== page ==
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Command Design Pattern in Go

tomassirio profile image Tomas Sirio ・5 min read

Hey there!

This week we are focusing on the Command Design Pattern. I find this pattern extremely useful for CLI applications. In order for the user to have to interact as little as possible with the raw objects, we are going to provide them an interface that will receive and execute the wanted command on the objects.

Command

Let's begin with a simple Bank Account structure:

var overdraftLimit = -500

type BankAccount struct {
    balance int
}

func (b *BankAccount) Deposit(amount int) {
    b.balance += amount
    fmt.Println("Deposited:", amount, "\b, balance is now", b.balance)
}

func (b *BankAccount) Withdraw(amount int) bool {
    if b.balance-amount >= overdraftLimit {
        b.balance -= amount

    }
    fmt.Println("Withdrew:", amount, "\b, balance is now", b.balance)
}
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But the user shouldn't be the one who takes the directives over the Bank Account objects. So let's use the Command Design Pattern to establish an interface for the user to interact with the account:

type Command interface {
    Call()
}

type Action int

const (
    Deposit Action = iota
    Withdraw
)

type BankAccountCommand struct {
    account  *BankAccount
    action   Action
    amount   int
}
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And of course, we are going to need a Constructor in order to instantiate each command:

func NewBankAccountCommand(account *BankAccount, action Action, amount int) *BankAccountCommand {
    return &BankAccountCommand{account: account, action: action, amount: amount}
}
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Lastly, we need our implementation of the Command interface:

func (b *BankAccountCommand) Call() {
    switch b.action {
    case Deposit:
        b.account.Deposit(b.amount)
    case Withdraw:
        b.account.Withdraw(b.amount)
    }
}
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As easy as it looks, the Call() method will consist of a switch given the BankAccountCommand action as a sort of execution method.

In order to test this, let's create a bank account and two commands. One to Deposit some money and one to withdrew as well:

func main() {
    ba := BankAccount{}
    cmd := NewBankAccountCommand(&ba, Deposit, 100)
    cmd.Call()
    fmt.Println(ba)
    cmd2 := NewBankAccountCommand(&ba, Withdraw, 25)
    cmd2.Call()
    fmt.Println(ba)
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Deposited: 100, balance is now 100
{100}
Withdrew: 25, balance is now 75
{75}
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Undo commands

Since we have a Command interface. Let's imagine the possibility of having an Undo command with which we are going to take our changes back. So let's add an Undo() signature to our interface:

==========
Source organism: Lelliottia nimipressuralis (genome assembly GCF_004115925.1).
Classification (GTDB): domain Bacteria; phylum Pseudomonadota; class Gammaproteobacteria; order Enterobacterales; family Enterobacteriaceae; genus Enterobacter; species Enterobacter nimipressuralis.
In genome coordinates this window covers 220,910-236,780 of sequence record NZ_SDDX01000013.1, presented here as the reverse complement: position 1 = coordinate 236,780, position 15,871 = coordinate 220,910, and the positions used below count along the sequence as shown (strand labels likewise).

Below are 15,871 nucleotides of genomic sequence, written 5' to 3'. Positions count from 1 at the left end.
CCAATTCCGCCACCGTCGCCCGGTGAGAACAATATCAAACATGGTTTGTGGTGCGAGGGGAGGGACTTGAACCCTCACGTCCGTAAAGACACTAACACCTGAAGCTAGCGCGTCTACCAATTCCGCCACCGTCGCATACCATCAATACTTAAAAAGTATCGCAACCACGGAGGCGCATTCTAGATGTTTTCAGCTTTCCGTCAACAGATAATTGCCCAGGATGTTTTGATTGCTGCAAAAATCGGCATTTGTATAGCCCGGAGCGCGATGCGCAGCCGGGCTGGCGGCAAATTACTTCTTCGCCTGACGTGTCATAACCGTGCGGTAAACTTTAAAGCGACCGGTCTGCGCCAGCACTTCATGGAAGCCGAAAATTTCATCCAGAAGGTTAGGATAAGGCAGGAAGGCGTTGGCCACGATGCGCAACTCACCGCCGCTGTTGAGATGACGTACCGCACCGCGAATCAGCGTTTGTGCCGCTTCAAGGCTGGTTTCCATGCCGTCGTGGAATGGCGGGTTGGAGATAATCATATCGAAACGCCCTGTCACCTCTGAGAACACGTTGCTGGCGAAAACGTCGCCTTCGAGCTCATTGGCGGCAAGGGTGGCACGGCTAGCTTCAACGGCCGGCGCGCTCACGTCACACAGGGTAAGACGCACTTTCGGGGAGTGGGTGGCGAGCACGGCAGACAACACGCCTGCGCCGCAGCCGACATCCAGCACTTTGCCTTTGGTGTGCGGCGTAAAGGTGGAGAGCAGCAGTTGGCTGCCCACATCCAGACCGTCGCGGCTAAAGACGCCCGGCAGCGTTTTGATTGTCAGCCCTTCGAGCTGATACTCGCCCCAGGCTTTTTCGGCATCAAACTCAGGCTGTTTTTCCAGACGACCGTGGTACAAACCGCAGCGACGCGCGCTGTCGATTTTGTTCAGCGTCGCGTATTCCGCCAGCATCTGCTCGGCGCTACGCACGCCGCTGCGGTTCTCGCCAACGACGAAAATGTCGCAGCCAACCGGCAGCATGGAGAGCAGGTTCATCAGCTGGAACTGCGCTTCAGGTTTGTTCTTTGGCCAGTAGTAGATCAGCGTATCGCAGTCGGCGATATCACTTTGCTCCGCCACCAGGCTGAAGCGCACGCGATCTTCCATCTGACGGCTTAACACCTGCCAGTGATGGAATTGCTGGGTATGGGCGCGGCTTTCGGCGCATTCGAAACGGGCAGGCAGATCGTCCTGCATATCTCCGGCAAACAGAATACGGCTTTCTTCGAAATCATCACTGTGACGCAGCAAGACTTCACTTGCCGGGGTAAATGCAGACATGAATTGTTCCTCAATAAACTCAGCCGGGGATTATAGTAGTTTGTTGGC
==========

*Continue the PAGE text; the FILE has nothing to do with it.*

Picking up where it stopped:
type Command interface {
    Call()
    Undo()
}
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What we should take into account is that the Undo method will only be able to be called if the previous command was successful, so let's add a boolean attribute to our bank account command and then let's modify the methods which might fail:

type BankAccountCommand struct {
    account  *BankAccount
    action   Action
    amount   int
    succeded bool
}
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func (b *BankAccountCommand) Call() {
    switch b.action {
    case Deposit:
        b.account.Deposit(b.amount)
        b.succeded = true
    case Withdraw:
        b.succeded = b.account.Withdraw(b.amount)
    }
}
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func (b *BankAccount) Withdraw(amount int) bool {
    if b.balance-amount >= overdraftLimit {
        b.balance -= amount
        fmt.Println("Withdrew:", amount, "\b, balance is now", b.balance)
        return true
    }
    return false
}
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To show a simple implementation of the Undo command, let's assume that a withdrawal is the reverse operation of the deposit command and vice-versa:

func (b *BankAccountCommand) Undo() {
    if !b.succeded {
        return
    }
    switch b.action {
    case Deposit:
        b.account.Withdraw(b.amount)
    case Withdraw:
        b.account.Deposit(b.amount)
    }
}
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The brief example would look like this:

func main() {
    ba := BankAccount{}
    cmd := NewBankAccountCommand(&ba, Deposit, 100)
    cmd.Call()
    fmt.Println(ba)
    cmd2 := NewBankAccountCommand(&ba, Withdraw, 25)
    cmd2.Call()
    fmt.Println(ba)
    cmd2.Undo()
    fmt.Println(ba)
}
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Deposited: 100, balance is now 100
{100}
Withdrew: 25, balance is now 75